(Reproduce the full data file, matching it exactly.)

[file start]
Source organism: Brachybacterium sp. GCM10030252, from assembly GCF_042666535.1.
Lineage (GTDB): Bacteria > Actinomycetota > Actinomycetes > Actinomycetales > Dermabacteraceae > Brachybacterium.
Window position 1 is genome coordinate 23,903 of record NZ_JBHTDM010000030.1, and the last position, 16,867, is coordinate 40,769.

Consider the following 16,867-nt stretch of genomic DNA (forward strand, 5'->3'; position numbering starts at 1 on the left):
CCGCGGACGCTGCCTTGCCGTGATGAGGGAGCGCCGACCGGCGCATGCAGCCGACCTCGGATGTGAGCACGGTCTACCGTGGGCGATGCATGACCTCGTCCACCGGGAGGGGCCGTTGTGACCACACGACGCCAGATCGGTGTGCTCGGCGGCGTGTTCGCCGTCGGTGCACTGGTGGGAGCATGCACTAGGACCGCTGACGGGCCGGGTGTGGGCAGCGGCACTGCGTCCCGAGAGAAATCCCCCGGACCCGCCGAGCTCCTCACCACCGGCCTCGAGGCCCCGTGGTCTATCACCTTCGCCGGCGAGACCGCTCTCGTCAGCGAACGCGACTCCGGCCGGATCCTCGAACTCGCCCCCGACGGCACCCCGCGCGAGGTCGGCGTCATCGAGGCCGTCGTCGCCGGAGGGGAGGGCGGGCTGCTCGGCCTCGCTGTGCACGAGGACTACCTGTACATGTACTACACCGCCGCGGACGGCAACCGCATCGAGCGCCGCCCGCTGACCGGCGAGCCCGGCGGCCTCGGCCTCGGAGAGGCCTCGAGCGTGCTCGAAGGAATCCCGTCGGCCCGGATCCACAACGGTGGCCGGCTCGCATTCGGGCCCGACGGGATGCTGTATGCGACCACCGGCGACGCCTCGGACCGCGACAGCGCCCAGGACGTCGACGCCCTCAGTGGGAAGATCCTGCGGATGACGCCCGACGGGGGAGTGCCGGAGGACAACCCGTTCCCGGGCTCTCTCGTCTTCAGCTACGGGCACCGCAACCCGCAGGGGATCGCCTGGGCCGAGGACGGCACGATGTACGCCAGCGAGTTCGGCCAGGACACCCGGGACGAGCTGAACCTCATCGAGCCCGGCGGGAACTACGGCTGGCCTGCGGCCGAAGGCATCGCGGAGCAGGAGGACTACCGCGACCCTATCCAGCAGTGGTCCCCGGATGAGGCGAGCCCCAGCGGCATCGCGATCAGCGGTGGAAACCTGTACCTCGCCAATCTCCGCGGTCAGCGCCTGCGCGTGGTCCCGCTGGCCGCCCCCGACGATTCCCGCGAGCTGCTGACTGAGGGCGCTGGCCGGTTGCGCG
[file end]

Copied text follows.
Source organism: Brachybacterium sp. GCM10030252, from assembly GCF_042666535.1.
Lineage (GTDB): Bacteria > Actinomycetota > Actinomycetes > Actinomycetales > Dermabacteraceae > Brachybacterium.
Window position 1 is genome coordinate 23,903 of record NZ_JBHTDM010000030.1, and the last position, 16,867, is coordinate 40,769.

Consider the following 16,867-nt stretch of genomic DNA (forward strand, 5'->3'; position numbering starts at 1 on the left):
CCGCGGACGCTGCCTTGCCGTGATGAGGGAGCGCCGACCGGCGCATGCAGCCGACCTCGGATGTGAGCACGGTCTACCGTGGGCGATGCATGACCTCGTCCACCGGGAGGGGCCGTTGTGACCACACGACGCCAGATCGGTGTGCTCGGCGGCGTGTTCGCCGTCGGTGCACTGGTGGGAGCATGCACTAGGACCGCTGACGGGCCGGGTGTGGGCAGCGGCACTGCGTCCCGAGAGAAATCCCCCGGACCCGCCGAGCTCCTCACCACCGGCCTCGAGGCCCCGTGGTCTATCACCTTCGCCGGCGAGACCGCTCTCGTCAGCGAACGCGACTCCGGCCGGATCCTCGAACTCGCCCCCGACGGCACCCCGCGCGAGGTCGGCGTCATCGAGGCCGTCGTCGCCGGAGGGGAGGGCGGGCTGCTCGGCCTCGCTGTGCACGAGGACTACCTGTACATGTACTACACCGCCGCGGACGGCAACCGCATCGAGCGCCGCCCGCTGACCGGCGAGCCCGGCGGCCTCGGCCTCGGAGAGGCCTCGAGCGTGCTCGAAGGAATCCCGTCGGCCCGGATCCACAACGGTGGCCGGCTCGCATTCGGGCCCGACGGGATGCTGTATGCGACCACCGGCGACGCCTCGGACCGCGACAGCGCCCAGGACGTCGACGCCCTCAGTGGGAAGATCCTGCGGATGACGCCCGACGGGGGAGTGCCGGAGGACAACCCGTTCCCGGGCTCTCTCGTCTTCAGCTACGGGCACCGCAACCCGCAGGGGATCGCCTGGGCCGAGGACGGCACGATGTACGCCAGCGAGTTCGGCCAGGACACCCGGGACGAGCTGAACCTCATCGAGCCCGGCGGGAACTACGGCTGGCCTGCGGCCGAAGGCATCGCGGAGCAGGAGGACTACCGCGACCCTATCCAGCAGTGGTCCCCGGATGAGGCGAGCCCCAGCGGCATCGCGATCAGCGGTGGAAACCTGTACCTCGCCAATCTCCGCGGTCAGCGCCTGCGCGTGGTCCCGCTGGCCGCCCCCGACGATTCCCGCGAGCTGCTGACTGAGGGCGCTGGCCGGTTGCGCG